John Craske’s embroidered life

Alexandra Harris in TLS:

BoatJohn who? Craske’s obscurity is part of the subject of this book, but surely his name will be remembered now that his paintings and astonishing embroideries are available to us in the abundant reproductions that fill these pages, and now that Julia Blackburn has empathetically filled out a possible life story from the sparse but striking threads of evidence that remain. Craske was a Norfolk fisherman too ill to fish. As a young man he worked with his brothers, crabbing and longshore cod fishing, until 1905 when he started a fish shop in Dereham. When the war came, his efforts to enlist were rejected on unknown medical grounds – until he at last received a commission in 1917, promptly suffered what his wife Laura called “a relapse”, fell into a “stuporous state”, and was sent to Norwich Asylum rather than to the war. The remaining twenty-six years of his life might have been spent in one asylum or another, had it not been for the determination of Laura, who found a small house where they could live on almost nothing, with daylight coming into the cramped room where Craske lay month after month in bed.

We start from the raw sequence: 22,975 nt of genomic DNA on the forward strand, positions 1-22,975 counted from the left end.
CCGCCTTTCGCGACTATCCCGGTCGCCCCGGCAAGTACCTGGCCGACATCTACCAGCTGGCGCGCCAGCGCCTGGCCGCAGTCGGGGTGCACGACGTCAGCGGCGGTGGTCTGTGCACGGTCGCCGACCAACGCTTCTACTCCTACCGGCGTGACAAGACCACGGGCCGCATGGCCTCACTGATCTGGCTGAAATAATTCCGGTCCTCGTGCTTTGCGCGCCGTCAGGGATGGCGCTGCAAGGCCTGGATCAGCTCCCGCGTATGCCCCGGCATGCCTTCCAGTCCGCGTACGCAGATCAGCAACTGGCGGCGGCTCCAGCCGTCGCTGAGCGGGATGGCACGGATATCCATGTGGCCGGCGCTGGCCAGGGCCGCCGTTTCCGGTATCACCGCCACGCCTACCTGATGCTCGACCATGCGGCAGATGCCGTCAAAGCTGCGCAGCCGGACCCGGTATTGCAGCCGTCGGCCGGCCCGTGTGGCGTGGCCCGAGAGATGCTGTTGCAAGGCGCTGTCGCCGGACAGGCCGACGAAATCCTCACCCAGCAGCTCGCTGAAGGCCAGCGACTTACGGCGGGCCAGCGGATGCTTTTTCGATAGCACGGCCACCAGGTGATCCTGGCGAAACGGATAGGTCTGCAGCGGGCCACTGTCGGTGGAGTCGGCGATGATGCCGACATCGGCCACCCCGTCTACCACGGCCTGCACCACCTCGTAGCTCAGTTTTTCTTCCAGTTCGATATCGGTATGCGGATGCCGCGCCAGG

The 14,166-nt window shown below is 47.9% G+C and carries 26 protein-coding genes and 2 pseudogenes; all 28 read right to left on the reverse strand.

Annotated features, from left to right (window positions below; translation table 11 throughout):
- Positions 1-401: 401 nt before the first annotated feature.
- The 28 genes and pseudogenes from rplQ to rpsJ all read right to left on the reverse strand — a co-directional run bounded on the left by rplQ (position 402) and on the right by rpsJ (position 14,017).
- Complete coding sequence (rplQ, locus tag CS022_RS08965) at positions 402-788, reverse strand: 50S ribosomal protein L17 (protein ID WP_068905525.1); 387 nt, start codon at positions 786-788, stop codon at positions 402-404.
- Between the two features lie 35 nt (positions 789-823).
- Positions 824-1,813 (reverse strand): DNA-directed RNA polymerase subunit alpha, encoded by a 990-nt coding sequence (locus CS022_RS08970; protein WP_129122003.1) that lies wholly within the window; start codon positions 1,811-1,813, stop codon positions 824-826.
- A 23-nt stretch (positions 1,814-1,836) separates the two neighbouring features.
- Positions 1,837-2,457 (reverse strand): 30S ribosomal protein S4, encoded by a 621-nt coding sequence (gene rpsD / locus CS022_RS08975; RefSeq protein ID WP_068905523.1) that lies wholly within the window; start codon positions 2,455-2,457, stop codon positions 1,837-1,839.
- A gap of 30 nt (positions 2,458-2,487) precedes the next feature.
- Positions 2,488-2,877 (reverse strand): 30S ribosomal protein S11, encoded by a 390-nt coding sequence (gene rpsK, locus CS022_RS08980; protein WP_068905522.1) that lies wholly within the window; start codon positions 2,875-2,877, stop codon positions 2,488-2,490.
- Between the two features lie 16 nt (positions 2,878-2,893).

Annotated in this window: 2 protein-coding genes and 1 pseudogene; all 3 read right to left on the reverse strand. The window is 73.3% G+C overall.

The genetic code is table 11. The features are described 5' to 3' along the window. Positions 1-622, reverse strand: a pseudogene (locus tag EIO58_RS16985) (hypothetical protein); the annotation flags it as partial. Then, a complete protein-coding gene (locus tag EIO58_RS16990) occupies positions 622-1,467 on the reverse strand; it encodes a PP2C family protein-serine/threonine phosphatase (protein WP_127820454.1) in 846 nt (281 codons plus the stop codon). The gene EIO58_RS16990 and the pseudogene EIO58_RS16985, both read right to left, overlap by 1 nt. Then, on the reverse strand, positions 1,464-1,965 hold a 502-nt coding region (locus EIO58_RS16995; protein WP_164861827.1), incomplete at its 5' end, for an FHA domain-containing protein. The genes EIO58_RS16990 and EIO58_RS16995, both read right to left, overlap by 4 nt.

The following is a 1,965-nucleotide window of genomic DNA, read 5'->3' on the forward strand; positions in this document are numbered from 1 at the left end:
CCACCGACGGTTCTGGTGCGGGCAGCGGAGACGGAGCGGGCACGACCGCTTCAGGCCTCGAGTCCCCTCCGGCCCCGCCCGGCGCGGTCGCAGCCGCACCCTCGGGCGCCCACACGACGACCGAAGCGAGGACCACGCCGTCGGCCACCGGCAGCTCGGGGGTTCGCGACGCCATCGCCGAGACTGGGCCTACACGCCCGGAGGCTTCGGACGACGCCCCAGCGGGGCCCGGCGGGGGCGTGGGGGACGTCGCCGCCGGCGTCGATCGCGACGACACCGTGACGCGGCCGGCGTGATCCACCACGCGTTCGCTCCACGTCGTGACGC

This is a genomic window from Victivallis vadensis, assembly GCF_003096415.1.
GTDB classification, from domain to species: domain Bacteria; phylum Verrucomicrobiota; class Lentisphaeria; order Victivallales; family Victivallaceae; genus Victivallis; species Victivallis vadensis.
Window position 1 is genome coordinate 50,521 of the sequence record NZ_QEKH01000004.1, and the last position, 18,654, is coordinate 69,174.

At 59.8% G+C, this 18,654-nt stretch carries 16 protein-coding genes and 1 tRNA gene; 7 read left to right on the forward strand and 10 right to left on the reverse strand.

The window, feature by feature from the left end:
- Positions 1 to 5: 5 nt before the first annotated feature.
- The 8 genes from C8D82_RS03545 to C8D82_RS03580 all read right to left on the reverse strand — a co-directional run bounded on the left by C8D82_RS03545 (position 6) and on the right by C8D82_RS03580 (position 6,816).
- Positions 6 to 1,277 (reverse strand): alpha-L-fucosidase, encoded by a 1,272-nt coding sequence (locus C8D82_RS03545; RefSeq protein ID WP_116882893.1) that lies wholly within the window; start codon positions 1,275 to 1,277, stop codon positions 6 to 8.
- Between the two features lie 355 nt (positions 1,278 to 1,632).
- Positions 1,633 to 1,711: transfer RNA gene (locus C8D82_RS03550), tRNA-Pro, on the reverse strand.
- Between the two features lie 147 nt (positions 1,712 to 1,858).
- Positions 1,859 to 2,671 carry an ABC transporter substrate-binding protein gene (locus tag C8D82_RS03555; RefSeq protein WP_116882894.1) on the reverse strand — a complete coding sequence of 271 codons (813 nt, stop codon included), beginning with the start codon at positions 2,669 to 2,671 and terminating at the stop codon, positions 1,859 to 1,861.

In that bed he became an artist. In the periods of lucidity between “stupors” (“have I been away again?”, he would ask), he carved and painted model boats, made oil paintings of tossed vessels at sea, and, from 1929, made some of the most ambitious embroideries of the twentieth century. In his “Panorama of the Norfolk Coast”, a rainbow arcs over the muds flats where channels of water glint between moored boats, and a pink haul is unloaded from a vessel named in tiny stitches THE PRAWN. There is a stiff breeze blowing. We gauge the precise speed and motion of the breakers in the distance; a waiting fisherman, bundled up in waterproofs, sits with his back to the sea in the little sheltering alcove of an upturned boat. Every detail is honoured, and there is pleasure, too, in the abstract design of it.

More here.